Image by Tanya Ryno via FlickrThe United States loses $660 billion annually from white-collar crimes, says Frank Abagnale, the former con man who served time in American, French, and Swedish prisons for stealing millions of dollars, before his recruit by the FBI to teach law enforcement agents how to prevent and deter identity theft and fraud.
Abagnale, the inspiration for the Steven Spielberg-directed and Leonardo DiCaprio-starring film, “Catch Me If You Can,” was today’s keynote speaker at a Government Technology Magazine-sponsored summit in Albany, New York.
He outlined 3 tips to reduce identity theft:
- Shred your sensitive documents. Use a micro-cut shredder, the type that turns any inserted document or credit card into confetti that is impossible to piece together.
If you don’t use a micro-cut (or cross-cut) shredder, he could re-assemble your shredded document in 8 hours.
- Monitor your credit, but never freeze it. When hiring a firm to monitor your credit, verify they are monitoring Equifax, Experian, and TransUnion; and that all notifications come to you in real-time, not every quarter.
- Pay for everything with a credit card. Never use paper checks nor debit cards.
“I put everything on that credit card,” he says, adding that most companies who accept checks as payment require a social security number, driver’s license, and/or date of birth as supplemental data written on the check. Nine U.S. states, he said, currently use the social security number as a driver’s license number.
He doesn’t expose his money to risk. By using a credit card and not a debit card that merely uses his own money to pay for items, “I spend their money” while his money sits in an interest-bearing account.
Protect who you are. Unless the government or a financial institution asks for identifying information, don’t give it away.
“Stop giving away information about yourself,” Abagnale says. “If you’re giving someone a credit card, why do you also give away your social security number and date of birth?”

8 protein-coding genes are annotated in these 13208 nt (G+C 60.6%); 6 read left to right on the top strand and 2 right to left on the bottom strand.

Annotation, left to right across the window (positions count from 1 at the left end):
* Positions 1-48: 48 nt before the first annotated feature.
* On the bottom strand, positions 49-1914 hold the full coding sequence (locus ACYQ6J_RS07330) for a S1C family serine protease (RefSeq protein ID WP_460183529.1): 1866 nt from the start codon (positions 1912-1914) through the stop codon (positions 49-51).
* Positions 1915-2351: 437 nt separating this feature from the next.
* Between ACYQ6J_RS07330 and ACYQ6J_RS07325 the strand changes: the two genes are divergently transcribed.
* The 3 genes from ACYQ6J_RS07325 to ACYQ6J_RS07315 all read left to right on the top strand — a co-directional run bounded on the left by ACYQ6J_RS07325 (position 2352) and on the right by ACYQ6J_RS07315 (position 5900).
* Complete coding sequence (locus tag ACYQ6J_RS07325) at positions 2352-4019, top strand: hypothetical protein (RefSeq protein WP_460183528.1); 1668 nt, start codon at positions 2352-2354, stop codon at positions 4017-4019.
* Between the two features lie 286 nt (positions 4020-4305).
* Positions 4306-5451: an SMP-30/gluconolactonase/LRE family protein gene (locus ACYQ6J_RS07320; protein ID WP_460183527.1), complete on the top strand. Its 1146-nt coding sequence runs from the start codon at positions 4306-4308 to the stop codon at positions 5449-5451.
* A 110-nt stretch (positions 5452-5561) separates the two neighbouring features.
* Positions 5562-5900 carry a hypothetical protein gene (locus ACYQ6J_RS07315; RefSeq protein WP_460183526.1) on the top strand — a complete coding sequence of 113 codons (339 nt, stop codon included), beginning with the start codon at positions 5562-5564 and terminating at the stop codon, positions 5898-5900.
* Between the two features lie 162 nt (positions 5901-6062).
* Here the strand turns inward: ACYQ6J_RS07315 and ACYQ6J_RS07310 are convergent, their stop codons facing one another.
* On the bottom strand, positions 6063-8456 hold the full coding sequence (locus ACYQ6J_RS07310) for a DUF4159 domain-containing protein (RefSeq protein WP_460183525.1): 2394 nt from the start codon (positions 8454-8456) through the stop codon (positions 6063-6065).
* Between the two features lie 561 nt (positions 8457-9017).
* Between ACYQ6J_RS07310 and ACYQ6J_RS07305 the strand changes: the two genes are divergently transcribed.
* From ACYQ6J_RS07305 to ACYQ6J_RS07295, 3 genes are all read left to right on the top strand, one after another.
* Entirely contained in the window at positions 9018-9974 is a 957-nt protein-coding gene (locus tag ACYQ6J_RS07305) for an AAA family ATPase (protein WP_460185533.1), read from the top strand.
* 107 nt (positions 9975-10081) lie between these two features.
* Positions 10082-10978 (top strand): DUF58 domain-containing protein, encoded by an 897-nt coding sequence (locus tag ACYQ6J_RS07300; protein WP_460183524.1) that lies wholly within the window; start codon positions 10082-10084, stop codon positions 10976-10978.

Companies are also at risk, not only consumers.
He referred to the fact that you can call a company, ask for accounts receivable, and receive over the phone wiring instructions including the bank name and ABA routing number. You can also call corporate communications and request a full-color copy of the annual report.
Enterprising individuals can then take the wiring information and the corporate logo and create a fake check, but who would be the wiser?
It’s all about ethics.
At a time when 4-year colleges do not offer bachelor’s programs in Ethics, is it any surprise the white-collar crime rate is so high?
For instance, as Abagnale cited, a mortgage banker will ask you to lie about your salary to guarantee a loan. The banker sends the paperwork to the investor, and when asked if the salary was checked, the banker will lie and say yes.
In another example, a $5 million cigarette heist was caused by an inside employee who was paid $1 million to steal corporate data about supply chain management and trucking routes.
Of the Fortune 500 firms, 48% do not have a code of ethics.
Synthetic identity theft is the next big thing.
Credit agencies build tolerance for typographic errors into their reporting.
As Abagnale said, suppose, for instance, that you knew John’s name and social security number. You could change John’s name and number, by one letter and one digit, and request every month that so much is withdrawn from his account and deposited into yours.
The credit agency will assume you are John and made a mistake, so a secondary file will be created.
When you stop the withdrawals and the credit file is closed, John will be asked to pay while you are scot-free as nobody knows who you are.
To sum, protect your identity both online and off.
Invest in a micro-cut shredder, don’t freeze your credit, use credit cards and cash only, don’t give away information about yourself, be ethical, and stand on the lookout for synthetic theft.
“It’s much easier and wiser to eliminate risk,” said Abagnale.
What do you think?
You can see more information about him and some of his reports at abagnale.com.
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